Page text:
The Discussion

The discussion consists of six basic parts: the key findings, context, limitations, future outlook, clinical implications and the conclusion.

  1. The key findings state what the data means and if the findings are novel. This information should be summarized to the extent that even a non-expert may understand the relevance of the findings to to health and/or science.
  2. In the context section, the authors compare their results with the most recent scientific literature. This section should explicitly state whether your findings confirm or challenge the current paradigm. Here, you may discuss the results or offer possible mechanisms for your findings.
  3. The limitations section is obligatory and is  a chance for the author(s) to respond to the criticism that they anticipate from the peer-reviewers and of course the readers. This section should convince the reader that despite their limitations, your results are relevant.
  4. In the future outlook section, the authors may recommend confirmatory studies and suggest the direction/s of follow-up studies.
  5. The clinical implications section outlines the impact that the research results may have on clinical practice. In other words, answer the question “why should physicians pay attention to the findings of the paper?”
  6. The conclusion is where the main findings are emphasized and the final message is restated.
Citations

Every publisher aims to increase the impact factor of its journals (which is measured by the number of citations a journal obtains over the last few years) [6]. Thus, it is in the interest of the author to cite papers published in the journal they are sending their manuscript to.

Plagiarism

We encourage authors to check for plagiarism before submitting a manuscript. Quoting other papers is fine, however, to help you and your co-authors distinguish it from your original text we recommend placing it in bold or italics. Auto-plagiarism, a situation when an author copies his/her fragment from a previously published article, is also prohibited.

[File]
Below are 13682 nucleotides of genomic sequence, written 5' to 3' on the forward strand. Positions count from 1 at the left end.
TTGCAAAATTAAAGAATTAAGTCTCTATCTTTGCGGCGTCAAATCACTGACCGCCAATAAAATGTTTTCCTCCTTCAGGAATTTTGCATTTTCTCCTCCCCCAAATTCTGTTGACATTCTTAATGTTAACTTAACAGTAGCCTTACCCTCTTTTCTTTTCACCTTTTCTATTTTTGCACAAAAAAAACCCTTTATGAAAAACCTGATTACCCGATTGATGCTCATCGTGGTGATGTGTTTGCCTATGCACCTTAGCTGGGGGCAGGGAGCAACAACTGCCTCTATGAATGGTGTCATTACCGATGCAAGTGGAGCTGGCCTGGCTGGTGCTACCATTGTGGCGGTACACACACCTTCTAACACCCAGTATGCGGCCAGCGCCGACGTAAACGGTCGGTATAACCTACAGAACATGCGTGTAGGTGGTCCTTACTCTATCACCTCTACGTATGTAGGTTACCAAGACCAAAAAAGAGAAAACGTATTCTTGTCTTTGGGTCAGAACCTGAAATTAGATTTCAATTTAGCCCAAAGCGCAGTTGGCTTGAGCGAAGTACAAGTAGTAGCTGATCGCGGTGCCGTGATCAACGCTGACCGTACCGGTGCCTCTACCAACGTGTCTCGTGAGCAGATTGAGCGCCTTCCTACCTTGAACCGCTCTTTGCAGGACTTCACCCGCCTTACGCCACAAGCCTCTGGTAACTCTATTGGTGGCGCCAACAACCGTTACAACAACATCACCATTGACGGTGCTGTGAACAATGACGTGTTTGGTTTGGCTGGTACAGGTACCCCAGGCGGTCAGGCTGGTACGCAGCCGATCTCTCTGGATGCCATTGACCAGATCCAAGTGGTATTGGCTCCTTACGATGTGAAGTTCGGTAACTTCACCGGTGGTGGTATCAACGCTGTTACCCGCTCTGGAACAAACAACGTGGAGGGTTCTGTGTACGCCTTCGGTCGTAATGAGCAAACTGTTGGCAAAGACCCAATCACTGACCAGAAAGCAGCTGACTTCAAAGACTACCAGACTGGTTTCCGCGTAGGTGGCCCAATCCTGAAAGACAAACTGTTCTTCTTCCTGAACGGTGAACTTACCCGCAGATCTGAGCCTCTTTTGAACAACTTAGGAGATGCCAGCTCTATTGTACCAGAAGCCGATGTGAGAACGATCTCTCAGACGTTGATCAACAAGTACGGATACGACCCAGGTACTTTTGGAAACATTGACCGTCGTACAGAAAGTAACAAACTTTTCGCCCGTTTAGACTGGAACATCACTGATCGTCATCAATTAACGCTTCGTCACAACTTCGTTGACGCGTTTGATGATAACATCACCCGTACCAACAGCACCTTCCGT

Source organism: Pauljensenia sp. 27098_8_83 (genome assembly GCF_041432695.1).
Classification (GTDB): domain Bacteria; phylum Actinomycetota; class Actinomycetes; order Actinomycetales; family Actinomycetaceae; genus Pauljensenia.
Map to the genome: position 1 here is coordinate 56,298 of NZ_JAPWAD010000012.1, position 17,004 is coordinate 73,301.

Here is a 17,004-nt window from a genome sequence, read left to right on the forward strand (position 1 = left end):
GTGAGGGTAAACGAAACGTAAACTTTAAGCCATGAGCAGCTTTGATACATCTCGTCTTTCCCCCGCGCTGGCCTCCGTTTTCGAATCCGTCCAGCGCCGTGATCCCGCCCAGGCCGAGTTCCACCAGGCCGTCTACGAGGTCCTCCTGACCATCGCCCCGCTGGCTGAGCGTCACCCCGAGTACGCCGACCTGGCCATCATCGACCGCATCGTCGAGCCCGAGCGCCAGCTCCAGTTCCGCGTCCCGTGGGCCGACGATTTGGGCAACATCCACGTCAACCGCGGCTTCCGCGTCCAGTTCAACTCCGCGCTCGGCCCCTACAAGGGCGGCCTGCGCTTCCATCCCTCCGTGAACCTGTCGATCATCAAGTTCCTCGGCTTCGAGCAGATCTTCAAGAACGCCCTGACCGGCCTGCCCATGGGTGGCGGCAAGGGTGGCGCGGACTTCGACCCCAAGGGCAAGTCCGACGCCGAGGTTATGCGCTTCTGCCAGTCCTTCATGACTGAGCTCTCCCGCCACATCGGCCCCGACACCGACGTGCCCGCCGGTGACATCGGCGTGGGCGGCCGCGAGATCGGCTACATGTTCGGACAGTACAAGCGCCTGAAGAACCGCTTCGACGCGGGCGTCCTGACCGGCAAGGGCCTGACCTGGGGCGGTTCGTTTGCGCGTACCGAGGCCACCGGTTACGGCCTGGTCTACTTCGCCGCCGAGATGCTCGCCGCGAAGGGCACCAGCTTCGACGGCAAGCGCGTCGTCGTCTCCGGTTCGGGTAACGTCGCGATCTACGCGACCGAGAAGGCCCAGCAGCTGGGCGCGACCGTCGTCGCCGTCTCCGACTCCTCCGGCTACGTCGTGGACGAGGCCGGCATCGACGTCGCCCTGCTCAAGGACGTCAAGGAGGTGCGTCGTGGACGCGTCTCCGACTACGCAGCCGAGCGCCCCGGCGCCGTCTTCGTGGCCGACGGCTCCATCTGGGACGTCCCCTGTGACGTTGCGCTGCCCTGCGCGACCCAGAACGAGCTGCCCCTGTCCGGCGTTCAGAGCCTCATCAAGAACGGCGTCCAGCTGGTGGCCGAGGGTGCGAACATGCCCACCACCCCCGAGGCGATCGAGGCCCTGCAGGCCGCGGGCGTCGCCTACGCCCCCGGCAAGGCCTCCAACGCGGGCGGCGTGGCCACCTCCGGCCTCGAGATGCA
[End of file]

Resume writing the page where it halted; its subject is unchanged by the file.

Language

We recommend that a researcher not pay excessive attention to the language, style and grammar for the first draft. In the first draft the goal is to write the main, technical/scientific content of the paper, whereas the grammatical and stylistic improvements should be left for later revisions. To improve the writing, we suggest regularly reading scientific journals relevant to one's own research interest in order to become familiar with the correct and accepted vocabulary, phrasing and sentence structure. We recommend authors whose native language is not English to avoid direct translations from their native language to English because this often results in confusing or awkward phrases and incorrect sentence structure.
Revise the manuscript several times before final submission, with the intention of making technical topics easy to understand and pleasant to read even for non-experts. The manuscript’s final version should contain convincing arguments with no grammatical mistakes. When expressing opinion/s, authors should remain professional, polite, fair and avoid emotionally-charged words and phrases..